Sunday, January 22, 2006

a short order composer

Again and again in the new documentary "In Search of Mozart", commentators emphasize the choices Mozart didn't make. The forms, ensembles, texts, even the character of his music were dictated by his patrons and their commissions. The Romantic artist constrained only by the limits of imagination and personal expression didn't exist in Mozart's time - he worked under strict guidelines, with pressing deadlines. One of the documentary's historians noted that Mozart was not a particularly good employee, that he would much rather serve his own artistic ideals than some tone-deaf aristocrat. Still, that sort of independence did not exist for Mozart, or any other composer of his time. It would take a later generation of composers, such as Beethoven, to rebel against the patronage system and stake out a new role for the musical artist.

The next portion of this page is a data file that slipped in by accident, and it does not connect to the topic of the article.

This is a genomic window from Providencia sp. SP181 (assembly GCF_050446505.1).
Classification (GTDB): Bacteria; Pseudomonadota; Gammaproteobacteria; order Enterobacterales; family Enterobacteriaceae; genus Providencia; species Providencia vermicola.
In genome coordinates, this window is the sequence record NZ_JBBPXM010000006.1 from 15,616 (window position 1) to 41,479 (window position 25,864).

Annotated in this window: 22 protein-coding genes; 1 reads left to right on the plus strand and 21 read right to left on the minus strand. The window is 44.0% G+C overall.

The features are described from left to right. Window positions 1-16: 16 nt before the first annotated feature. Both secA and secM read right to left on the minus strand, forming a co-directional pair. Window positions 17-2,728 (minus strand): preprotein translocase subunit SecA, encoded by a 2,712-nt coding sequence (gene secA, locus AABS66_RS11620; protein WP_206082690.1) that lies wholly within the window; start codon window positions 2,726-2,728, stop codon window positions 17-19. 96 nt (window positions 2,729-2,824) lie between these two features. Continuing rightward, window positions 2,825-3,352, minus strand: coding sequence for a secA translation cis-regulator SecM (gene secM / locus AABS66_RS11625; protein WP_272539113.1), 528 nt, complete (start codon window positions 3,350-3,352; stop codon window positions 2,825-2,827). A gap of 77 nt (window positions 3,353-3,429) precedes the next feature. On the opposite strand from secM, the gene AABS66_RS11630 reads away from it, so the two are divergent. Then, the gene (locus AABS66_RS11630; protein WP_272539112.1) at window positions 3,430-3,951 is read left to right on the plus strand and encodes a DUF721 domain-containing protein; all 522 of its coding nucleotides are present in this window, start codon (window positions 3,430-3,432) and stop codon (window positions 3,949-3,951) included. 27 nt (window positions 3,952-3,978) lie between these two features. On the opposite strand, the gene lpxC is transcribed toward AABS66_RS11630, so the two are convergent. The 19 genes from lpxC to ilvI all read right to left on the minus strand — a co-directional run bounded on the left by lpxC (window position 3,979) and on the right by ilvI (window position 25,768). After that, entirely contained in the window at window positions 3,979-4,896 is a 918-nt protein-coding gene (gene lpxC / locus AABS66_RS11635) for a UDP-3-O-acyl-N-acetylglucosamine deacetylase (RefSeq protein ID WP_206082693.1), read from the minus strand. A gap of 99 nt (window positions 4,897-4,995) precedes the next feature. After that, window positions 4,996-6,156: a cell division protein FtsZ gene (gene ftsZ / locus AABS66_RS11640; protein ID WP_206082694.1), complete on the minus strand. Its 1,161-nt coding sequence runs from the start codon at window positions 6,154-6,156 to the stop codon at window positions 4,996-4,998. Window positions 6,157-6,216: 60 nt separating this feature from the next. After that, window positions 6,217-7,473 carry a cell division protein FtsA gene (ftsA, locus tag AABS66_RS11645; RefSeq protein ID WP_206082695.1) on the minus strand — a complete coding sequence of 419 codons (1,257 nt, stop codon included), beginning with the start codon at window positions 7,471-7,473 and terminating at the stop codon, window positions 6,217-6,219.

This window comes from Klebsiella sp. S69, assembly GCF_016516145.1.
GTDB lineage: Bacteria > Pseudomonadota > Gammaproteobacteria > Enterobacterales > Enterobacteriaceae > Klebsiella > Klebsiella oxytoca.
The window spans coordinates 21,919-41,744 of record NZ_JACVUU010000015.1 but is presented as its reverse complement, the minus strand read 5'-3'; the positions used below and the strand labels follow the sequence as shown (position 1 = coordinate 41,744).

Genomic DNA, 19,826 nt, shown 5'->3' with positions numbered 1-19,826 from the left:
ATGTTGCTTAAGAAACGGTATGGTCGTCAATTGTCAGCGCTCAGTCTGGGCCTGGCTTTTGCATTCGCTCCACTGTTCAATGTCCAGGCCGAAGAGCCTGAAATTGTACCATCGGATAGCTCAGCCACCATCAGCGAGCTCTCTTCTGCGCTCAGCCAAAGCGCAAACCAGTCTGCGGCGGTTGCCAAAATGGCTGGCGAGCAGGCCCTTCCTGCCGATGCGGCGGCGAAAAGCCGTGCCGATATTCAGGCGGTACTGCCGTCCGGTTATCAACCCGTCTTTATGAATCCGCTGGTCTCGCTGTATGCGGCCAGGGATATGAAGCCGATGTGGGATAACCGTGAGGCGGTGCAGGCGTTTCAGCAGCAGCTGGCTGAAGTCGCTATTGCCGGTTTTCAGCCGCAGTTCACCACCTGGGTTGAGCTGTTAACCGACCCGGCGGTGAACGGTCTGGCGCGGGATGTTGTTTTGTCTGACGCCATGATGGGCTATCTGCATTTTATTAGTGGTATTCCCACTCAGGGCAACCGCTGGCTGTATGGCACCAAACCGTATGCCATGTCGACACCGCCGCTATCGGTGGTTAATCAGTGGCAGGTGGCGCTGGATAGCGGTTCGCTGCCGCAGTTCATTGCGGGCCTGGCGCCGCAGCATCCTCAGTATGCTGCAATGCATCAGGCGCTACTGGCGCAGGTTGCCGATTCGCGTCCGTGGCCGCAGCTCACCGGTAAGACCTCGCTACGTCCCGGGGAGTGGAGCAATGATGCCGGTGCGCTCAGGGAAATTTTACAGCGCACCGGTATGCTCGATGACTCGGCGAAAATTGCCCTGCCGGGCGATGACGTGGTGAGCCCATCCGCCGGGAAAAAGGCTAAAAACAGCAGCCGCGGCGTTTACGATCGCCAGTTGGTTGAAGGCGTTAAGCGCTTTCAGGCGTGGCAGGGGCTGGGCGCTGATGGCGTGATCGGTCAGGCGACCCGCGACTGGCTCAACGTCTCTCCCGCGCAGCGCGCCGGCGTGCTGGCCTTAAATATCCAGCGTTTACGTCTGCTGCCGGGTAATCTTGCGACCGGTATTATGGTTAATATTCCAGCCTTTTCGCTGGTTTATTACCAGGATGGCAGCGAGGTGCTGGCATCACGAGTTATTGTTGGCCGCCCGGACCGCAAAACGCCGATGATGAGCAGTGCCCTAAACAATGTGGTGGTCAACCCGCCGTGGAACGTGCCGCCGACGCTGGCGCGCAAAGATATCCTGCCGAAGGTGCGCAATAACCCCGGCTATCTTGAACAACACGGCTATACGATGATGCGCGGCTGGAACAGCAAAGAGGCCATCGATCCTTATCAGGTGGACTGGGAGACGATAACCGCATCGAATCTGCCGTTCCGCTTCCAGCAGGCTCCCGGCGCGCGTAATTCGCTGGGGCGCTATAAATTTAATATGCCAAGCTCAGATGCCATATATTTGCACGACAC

Mozart's "Posthorn" Serenade was typical in its utilitarian purpose. It was written for a graduation ceremony in 1779, on orders from the Prince Archbishop of Salzburg. Even the use of the posthorn, the quirky instrument that gives the piece its nickname, was a function of the occasion. And yet the music transcends that occasion, and surpasses the forgettable circumstances that inspired it. It is not subversive music in any ordinary sense, but in its extraordinary beauty and timelessness it seems to defy its subservient origins.

To me Mozart's work is even more impressive for its mercenary origins. Even when writing for silly and banal occasions, for unappreciative or even stupid patrons, he wrote glorious, uplifting, beautiful and moving music. He poured his life into this music, his joys, his disappointments and suffering, his wisdom and insights into human nature, and even if those original patrons didn't always appreciate it much, we certainly do.

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